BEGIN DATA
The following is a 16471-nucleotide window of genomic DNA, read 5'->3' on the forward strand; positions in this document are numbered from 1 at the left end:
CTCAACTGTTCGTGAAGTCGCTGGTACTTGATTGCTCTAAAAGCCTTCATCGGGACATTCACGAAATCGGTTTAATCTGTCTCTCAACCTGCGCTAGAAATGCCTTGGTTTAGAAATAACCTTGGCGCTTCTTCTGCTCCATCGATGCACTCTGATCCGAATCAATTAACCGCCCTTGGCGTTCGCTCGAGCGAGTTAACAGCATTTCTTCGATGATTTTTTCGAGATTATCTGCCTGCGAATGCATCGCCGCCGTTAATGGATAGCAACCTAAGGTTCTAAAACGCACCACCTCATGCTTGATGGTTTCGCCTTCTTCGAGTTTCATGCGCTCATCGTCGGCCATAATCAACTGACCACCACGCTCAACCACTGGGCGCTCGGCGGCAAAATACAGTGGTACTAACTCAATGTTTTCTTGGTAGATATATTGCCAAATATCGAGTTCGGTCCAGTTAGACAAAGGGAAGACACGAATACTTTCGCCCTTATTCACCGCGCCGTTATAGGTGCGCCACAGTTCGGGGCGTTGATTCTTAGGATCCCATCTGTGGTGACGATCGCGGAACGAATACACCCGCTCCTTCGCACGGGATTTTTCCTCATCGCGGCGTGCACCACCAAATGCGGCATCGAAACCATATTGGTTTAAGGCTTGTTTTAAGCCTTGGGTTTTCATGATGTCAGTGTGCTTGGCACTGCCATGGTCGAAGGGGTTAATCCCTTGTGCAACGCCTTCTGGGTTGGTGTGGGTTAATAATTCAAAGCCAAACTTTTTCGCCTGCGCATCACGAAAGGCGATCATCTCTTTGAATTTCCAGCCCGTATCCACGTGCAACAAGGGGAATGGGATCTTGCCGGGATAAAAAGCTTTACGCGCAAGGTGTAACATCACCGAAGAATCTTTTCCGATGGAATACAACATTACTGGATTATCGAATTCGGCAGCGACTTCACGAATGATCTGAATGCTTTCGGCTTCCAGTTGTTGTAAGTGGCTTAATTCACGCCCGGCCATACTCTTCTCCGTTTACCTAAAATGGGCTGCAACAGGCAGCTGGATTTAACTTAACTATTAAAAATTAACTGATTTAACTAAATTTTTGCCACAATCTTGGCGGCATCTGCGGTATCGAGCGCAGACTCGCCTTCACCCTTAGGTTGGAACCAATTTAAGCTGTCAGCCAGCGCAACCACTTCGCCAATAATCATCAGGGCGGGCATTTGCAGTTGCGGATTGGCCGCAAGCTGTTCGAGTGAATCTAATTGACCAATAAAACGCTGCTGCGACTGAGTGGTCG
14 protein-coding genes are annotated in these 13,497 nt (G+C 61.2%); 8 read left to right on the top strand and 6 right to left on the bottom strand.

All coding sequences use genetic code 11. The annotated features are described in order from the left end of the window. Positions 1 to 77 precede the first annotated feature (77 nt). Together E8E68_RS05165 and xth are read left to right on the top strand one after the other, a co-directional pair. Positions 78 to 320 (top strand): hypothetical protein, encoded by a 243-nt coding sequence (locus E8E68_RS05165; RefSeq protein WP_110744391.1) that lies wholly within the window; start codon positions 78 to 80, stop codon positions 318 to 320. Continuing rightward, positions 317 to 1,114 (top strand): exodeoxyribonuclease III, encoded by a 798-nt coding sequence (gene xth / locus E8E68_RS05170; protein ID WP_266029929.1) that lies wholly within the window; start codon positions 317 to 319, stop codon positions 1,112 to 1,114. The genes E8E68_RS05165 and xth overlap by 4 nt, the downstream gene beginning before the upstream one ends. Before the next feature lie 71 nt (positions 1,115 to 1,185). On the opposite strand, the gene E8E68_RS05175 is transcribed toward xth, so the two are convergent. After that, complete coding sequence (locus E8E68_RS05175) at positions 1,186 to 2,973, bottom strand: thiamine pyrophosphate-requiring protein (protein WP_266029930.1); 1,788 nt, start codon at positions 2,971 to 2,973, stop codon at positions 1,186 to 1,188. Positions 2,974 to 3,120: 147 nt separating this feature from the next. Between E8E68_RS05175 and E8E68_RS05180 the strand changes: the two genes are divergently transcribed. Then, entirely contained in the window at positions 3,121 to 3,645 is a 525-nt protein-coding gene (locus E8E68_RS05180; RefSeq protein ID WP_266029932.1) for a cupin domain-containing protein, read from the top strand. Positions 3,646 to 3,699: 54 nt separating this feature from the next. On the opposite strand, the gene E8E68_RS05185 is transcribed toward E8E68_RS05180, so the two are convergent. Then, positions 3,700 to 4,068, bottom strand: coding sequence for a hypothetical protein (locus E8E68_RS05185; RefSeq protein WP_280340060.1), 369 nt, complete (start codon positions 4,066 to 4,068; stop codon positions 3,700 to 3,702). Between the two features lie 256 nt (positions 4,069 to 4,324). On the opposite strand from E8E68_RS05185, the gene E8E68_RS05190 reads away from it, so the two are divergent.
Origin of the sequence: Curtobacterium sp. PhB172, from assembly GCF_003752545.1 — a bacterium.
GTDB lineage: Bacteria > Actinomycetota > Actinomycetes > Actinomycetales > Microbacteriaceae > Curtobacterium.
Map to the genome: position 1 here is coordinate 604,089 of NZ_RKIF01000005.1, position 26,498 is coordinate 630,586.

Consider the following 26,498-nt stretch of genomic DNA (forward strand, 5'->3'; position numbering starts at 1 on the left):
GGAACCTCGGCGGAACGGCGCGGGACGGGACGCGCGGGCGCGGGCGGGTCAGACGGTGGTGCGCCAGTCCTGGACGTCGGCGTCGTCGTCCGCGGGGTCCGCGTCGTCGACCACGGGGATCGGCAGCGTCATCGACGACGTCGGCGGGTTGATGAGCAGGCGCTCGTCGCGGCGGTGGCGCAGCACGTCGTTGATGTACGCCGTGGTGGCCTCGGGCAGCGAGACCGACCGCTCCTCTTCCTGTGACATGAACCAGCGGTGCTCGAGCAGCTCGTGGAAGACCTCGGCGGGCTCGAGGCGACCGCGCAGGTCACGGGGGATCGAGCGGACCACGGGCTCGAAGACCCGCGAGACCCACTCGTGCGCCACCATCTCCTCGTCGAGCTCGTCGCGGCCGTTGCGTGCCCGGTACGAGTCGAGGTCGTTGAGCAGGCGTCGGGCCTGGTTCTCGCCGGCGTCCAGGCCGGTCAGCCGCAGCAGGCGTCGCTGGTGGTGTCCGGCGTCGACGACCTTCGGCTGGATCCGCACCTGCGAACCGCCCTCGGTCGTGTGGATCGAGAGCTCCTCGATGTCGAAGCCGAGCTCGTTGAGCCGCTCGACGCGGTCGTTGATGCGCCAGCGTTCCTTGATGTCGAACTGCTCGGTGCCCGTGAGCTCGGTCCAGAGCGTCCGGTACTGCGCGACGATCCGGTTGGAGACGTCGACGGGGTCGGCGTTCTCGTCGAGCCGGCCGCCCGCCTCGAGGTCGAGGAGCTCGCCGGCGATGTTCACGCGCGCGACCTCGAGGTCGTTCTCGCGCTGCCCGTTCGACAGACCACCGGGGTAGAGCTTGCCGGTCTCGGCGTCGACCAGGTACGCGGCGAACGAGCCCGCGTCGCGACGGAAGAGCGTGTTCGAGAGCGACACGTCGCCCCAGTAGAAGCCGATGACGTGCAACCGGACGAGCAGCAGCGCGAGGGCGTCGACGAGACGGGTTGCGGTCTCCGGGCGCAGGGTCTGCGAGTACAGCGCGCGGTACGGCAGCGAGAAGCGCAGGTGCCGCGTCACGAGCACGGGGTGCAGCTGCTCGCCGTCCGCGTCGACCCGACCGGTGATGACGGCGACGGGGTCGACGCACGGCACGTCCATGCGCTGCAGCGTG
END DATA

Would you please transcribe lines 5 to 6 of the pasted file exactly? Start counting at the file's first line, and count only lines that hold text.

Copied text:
Origin of the sequence: Curtobacterium sp. PhB172, from assembly GCF_003752545.1 — a bacterium.
GTDB lineage: Bacteria > Actinomycetota > Actinomycetes > Actinomycetales > Microbacteriaceae > Curtobacterium.